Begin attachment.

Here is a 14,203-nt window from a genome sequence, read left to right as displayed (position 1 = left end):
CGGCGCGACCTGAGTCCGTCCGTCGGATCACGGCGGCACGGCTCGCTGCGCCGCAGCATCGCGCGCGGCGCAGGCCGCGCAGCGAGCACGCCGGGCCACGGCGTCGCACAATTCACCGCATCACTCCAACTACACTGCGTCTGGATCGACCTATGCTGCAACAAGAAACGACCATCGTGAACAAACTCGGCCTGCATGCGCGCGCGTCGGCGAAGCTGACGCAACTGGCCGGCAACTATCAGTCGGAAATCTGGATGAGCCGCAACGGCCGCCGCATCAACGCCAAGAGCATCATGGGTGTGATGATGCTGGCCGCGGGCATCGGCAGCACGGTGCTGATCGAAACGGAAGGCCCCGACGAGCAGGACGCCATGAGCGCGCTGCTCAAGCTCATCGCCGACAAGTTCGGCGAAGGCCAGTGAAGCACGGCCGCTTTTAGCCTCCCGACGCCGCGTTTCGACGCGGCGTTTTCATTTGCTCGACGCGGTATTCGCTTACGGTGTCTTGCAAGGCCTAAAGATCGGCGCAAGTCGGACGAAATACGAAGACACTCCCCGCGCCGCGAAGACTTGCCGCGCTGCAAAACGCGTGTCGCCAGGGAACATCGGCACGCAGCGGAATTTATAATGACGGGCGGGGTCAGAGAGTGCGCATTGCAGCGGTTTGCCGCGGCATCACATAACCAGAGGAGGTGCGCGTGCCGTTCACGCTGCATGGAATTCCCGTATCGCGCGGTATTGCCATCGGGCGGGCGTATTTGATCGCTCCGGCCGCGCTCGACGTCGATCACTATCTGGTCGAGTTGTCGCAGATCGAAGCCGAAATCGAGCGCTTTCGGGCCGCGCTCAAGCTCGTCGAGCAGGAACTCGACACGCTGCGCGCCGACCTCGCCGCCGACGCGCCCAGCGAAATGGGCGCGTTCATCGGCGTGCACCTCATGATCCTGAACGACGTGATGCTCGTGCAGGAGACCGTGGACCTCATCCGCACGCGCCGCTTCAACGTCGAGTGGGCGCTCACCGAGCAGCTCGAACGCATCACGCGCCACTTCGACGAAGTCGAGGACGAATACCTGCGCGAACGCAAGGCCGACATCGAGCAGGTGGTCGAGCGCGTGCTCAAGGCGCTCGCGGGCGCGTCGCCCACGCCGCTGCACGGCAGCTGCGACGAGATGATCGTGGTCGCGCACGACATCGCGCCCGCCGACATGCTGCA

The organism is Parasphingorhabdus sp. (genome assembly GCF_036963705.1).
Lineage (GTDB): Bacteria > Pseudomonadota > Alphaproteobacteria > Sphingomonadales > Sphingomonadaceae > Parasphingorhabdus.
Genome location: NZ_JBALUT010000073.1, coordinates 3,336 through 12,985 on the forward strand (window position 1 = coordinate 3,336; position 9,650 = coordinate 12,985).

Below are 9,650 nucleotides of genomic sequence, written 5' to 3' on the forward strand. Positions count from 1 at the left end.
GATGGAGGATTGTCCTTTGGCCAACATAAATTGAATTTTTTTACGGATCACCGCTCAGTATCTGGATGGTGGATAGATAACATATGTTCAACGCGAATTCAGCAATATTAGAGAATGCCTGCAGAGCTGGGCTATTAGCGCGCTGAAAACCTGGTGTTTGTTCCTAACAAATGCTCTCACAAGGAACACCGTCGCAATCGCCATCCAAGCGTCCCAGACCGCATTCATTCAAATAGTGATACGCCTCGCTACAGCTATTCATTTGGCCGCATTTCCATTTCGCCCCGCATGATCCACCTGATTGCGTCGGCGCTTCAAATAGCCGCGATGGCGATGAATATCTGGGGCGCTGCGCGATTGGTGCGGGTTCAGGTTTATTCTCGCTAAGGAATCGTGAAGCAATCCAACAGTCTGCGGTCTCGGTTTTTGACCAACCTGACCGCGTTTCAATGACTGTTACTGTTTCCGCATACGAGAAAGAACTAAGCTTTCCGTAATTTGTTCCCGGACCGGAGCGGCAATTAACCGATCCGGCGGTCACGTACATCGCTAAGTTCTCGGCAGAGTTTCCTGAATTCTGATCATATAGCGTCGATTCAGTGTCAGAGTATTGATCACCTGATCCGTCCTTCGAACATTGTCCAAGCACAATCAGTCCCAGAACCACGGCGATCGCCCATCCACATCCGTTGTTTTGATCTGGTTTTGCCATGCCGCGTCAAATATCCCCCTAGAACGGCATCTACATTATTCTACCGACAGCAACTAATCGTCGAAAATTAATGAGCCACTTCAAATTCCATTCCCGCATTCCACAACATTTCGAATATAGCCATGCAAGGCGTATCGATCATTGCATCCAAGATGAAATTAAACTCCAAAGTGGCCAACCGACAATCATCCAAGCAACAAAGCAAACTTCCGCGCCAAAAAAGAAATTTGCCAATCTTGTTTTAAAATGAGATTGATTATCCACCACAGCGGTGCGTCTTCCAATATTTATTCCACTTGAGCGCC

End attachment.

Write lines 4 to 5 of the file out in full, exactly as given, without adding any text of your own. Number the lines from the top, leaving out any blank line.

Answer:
Lineage (GTDB): Bacteria > Pseudomonadota > Alphaproteobacteria > Sphingomonadales > Sphingomonadaceae > Parasphingorhabdus.
Genome location: NZ_JBALUT010000073.1, coordinates 3,336 through 12,985 on the forward strand (window position 1 = coordinate 3,336; position 9,650 = coordinate 12,985).